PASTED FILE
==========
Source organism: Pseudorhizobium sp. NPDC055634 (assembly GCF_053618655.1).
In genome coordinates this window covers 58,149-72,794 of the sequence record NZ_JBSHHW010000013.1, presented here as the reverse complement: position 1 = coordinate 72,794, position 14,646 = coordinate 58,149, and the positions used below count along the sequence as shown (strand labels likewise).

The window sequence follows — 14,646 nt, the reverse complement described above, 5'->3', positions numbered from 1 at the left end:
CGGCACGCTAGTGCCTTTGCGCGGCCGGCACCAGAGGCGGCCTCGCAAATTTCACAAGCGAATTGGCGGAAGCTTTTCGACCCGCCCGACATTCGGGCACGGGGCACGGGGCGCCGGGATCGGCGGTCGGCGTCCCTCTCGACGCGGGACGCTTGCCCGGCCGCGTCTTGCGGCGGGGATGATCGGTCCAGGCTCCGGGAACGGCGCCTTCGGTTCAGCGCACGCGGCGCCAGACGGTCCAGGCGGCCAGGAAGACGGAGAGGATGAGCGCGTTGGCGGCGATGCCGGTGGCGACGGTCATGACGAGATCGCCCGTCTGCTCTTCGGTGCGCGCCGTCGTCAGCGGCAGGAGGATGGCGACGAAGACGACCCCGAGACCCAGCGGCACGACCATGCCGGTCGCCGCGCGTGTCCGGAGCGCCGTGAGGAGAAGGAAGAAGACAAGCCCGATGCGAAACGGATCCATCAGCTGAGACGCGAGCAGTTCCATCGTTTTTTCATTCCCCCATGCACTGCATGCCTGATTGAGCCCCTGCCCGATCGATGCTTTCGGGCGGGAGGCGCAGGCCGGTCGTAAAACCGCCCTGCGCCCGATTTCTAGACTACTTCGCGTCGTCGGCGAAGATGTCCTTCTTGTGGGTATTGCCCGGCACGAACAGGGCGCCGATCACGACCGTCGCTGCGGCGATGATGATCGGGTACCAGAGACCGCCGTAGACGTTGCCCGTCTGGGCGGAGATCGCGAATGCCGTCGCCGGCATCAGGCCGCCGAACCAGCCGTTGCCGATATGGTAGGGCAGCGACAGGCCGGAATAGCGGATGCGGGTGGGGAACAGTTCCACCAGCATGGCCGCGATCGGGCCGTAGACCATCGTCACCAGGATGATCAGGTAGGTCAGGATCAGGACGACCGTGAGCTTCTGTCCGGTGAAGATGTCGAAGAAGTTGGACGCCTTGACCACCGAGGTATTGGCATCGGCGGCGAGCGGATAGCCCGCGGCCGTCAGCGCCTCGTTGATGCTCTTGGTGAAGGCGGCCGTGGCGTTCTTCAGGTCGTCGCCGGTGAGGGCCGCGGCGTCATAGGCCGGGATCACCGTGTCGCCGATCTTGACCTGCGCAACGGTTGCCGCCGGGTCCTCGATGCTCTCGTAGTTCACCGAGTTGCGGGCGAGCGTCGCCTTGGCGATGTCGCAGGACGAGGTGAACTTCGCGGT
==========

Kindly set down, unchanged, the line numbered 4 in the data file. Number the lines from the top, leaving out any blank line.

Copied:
CGGCACGCTAGTGCCTTTGCGCGGCCGGCACCAGAGGCGGCCTCGCAAATTTCACAAGCGAATTGGCGGAAGCTTTTCGACCCGCCCGACATTCGGGCACGGGGCACGGGGCGCCGGGATCGGCGGTCGGCGTCCCTCTCGACGCGGGACGCTTGCCCGGCCGCGTCTTGCGGCGGGGATGATCGGTCCAGGCTCCGGGAACGGCGCCTTCGGTTCAGCGCACGCGGCGCCAGACGGTCCAGGCGGCCAGGAAGACGGAGAGGATGAGCGCGTTGGCGGCGATGCCGGTGGCGACGGTCATGACGAGATCGCCCGTCTGCTCTTCGGTGCGCGCCGTCGTCAGCGGCAGGAGGATGGCGACGAAGACGACCCCGAGACCCAGCGGCACGACCATGCCGGTCGCCGCGCGTGTCCGGAGCGCCGTGAGGAGAAGGAAGAAGACAAGCCCGATGCGAAACGGATCCATCAGCTGAGACGCGAGCAGTTCCATCGTTTTTTCATTCCCCCATGCACTGCATGCCTGATTGAGCCCCTGCCCGATCGATGCTTTCGGGCGGGAGGCGCAGGCCGGTCGTAAAACCGCCCTGCGCCCGATTTCTAGACTACTTCGCGTCGTCGGCGAAGATGTCCTTCTTGTGGGTATTGCCCGGCACGAACAGGGCGCCGATCACGACCGTCGCTGCGGCGATGATGATCGGGTACCAGAGACCGCCGTAGACGTTGCCCGTCTGGGCGGAGATCGCGAATGCCGTCGCCGGCATCAGGCCGCCGAACCAGCCGTTGCCGATATGGTAGGGCAGCGACAGGCCGGAATAGCGGATGCGGGTGGGGAACAGTTCCACCAGCATGGCCGCGATCGGGCCGTAGACCATCGTCACCAGGATGATCAGGTAGGTCAGGATCAGGACGACCGTGAGCTTCTGTCCGGTGAAGATGTCGAAGAAGTTGGACGCCTTGACCACCGAGGTATTGGCATCGGCGGCGAGCGGATAGCCCGCGGCCGTCAGCGCCTCGTTGATGCTCTTGGTGAAGGCGGCCGTGGCGTTCTTCAGGTCGTCGCCGGTGAGGGCCGCGGCGTCATAGGCCGGGATCACCGTGTCGCCGATCTTGACCTGCGCAACGGTTGCCGCCGGGTCCTCGATGCTCTCGTAGTTCACCGAGTTGCGGGCGAGCGTCGCCTTGGCGATGTCGCAGGACGAGGTGAACTTCGCGGT